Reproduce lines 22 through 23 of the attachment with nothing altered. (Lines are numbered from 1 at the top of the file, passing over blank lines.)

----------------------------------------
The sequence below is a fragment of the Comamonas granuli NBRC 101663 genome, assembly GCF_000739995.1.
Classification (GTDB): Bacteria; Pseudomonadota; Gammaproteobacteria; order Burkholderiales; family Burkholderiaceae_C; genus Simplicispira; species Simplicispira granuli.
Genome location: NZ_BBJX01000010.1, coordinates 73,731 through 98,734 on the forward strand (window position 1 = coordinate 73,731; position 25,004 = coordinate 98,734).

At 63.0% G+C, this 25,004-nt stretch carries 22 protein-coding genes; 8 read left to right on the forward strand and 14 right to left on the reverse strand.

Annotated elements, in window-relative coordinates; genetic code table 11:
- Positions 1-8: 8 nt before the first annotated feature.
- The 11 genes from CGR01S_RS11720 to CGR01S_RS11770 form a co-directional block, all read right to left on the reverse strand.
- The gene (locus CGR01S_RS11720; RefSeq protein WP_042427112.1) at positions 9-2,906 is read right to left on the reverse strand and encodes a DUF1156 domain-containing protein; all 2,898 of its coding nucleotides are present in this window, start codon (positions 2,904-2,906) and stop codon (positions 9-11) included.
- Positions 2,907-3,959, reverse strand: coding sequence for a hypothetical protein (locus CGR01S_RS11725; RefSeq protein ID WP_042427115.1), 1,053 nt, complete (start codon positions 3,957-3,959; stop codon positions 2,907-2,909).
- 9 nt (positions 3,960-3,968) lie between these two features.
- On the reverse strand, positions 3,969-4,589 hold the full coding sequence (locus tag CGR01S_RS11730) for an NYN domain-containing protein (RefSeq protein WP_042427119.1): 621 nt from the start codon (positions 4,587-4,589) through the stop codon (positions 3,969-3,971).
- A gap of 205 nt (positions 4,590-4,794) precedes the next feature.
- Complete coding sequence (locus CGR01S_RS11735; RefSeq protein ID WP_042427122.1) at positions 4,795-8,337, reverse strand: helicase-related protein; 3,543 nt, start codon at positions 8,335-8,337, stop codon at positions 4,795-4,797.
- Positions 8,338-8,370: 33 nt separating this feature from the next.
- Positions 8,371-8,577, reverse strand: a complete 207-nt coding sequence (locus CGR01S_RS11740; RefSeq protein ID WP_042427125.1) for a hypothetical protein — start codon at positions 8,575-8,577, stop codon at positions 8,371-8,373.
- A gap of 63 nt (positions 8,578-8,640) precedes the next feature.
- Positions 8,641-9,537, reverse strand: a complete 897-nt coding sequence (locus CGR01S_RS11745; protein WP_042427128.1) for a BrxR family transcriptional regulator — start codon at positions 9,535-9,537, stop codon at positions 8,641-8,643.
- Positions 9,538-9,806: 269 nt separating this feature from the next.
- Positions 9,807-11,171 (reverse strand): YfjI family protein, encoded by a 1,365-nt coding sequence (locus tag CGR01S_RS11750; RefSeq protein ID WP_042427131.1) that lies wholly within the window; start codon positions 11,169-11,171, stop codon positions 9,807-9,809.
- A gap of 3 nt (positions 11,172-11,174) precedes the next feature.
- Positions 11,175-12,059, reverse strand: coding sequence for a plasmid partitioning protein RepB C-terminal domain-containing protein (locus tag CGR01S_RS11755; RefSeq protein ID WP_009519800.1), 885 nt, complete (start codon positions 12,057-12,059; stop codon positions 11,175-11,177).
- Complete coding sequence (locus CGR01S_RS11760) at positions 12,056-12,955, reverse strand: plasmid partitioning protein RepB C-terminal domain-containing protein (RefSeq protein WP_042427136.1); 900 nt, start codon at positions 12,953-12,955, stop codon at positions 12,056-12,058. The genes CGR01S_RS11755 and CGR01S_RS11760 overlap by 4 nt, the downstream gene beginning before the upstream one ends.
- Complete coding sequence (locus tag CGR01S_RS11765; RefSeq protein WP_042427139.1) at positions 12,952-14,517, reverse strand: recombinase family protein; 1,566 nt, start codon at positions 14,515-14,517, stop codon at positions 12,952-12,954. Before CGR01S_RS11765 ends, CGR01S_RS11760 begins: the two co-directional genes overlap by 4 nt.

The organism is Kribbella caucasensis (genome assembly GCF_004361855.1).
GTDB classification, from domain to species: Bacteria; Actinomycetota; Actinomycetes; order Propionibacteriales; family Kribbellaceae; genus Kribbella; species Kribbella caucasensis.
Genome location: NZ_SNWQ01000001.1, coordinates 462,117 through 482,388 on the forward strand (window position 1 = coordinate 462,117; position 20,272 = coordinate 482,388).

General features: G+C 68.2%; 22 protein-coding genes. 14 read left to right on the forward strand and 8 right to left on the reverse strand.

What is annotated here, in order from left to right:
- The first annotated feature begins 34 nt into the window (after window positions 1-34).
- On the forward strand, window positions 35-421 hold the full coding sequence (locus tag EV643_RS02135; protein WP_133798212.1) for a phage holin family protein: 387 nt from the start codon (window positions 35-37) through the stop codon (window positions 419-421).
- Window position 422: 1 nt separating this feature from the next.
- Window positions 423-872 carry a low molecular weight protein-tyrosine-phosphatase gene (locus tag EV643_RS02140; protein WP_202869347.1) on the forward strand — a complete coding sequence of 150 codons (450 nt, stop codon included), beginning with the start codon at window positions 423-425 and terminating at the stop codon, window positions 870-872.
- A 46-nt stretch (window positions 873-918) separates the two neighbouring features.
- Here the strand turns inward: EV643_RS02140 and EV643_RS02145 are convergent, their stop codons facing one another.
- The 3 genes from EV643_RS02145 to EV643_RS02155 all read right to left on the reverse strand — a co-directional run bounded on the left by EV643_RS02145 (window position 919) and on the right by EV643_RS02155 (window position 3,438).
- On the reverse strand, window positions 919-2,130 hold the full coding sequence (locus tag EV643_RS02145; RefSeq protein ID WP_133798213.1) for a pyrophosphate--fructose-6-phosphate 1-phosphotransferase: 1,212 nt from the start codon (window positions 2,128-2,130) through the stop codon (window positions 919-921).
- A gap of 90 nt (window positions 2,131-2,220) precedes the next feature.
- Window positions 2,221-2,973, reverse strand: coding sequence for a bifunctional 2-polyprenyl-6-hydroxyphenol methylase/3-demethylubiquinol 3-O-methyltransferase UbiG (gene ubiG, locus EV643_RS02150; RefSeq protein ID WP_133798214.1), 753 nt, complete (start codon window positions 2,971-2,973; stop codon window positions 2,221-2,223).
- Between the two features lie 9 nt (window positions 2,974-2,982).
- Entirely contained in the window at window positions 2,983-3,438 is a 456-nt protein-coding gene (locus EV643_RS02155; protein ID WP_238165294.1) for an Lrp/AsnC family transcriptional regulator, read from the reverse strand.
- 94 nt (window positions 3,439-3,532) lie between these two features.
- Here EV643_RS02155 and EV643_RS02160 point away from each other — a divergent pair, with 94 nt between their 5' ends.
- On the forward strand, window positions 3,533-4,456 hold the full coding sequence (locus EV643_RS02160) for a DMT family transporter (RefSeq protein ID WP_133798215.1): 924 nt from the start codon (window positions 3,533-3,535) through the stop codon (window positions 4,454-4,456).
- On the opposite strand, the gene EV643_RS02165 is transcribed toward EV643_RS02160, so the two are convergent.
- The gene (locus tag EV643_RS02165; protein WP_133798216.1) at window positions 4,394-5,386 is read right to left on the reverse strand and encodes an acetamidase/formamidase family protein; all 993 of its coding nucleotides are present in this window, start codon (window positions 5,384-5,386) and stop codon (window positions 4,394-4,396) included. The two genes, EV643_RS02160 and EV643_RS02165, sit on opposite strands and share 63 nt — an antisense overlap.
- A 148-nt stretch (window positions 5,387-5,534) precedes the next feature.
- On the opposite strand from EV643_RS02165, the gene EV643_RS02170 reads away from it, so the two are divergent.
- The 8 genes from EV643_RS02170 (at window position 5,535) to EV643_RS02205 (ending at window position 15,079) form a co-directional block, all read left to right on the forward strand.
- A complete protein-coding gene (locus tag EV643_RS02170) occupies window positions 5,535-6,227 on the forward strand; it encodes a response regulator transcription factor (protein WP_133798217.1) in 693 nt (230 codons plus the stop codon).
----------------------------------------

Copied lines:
- Complete coding sequence (locus CGR01S_RS11760) at positions 12,056-12,955, reverse strand: plasmid partitioning protein RepB C-terminal domain-containing protein (RefSeq protein WP_042427136.1); 900 nt, start codon at positions 12,953-12,955, stop codon at positions 12,056-12,058. The genes CGR01S_RS11755 and CGR01S_RS11760 overlap by 4 nt, the downstream gene beginning before the upstream one ends.
- Complete coding sequence (locus tag CGR01S_RS11765; RefSeq protein WP_042427139.1) at positions 12,952-14,517, reverse strand: recombinase family protein; 1,566 nt, start codon at positions 14,515-14,517, stop codon at positions 12,952-12,954. Before CGR01S_RS11765 ends, CGR01S_RS11760 begins: the two co-directional genes overlap by 4 nt.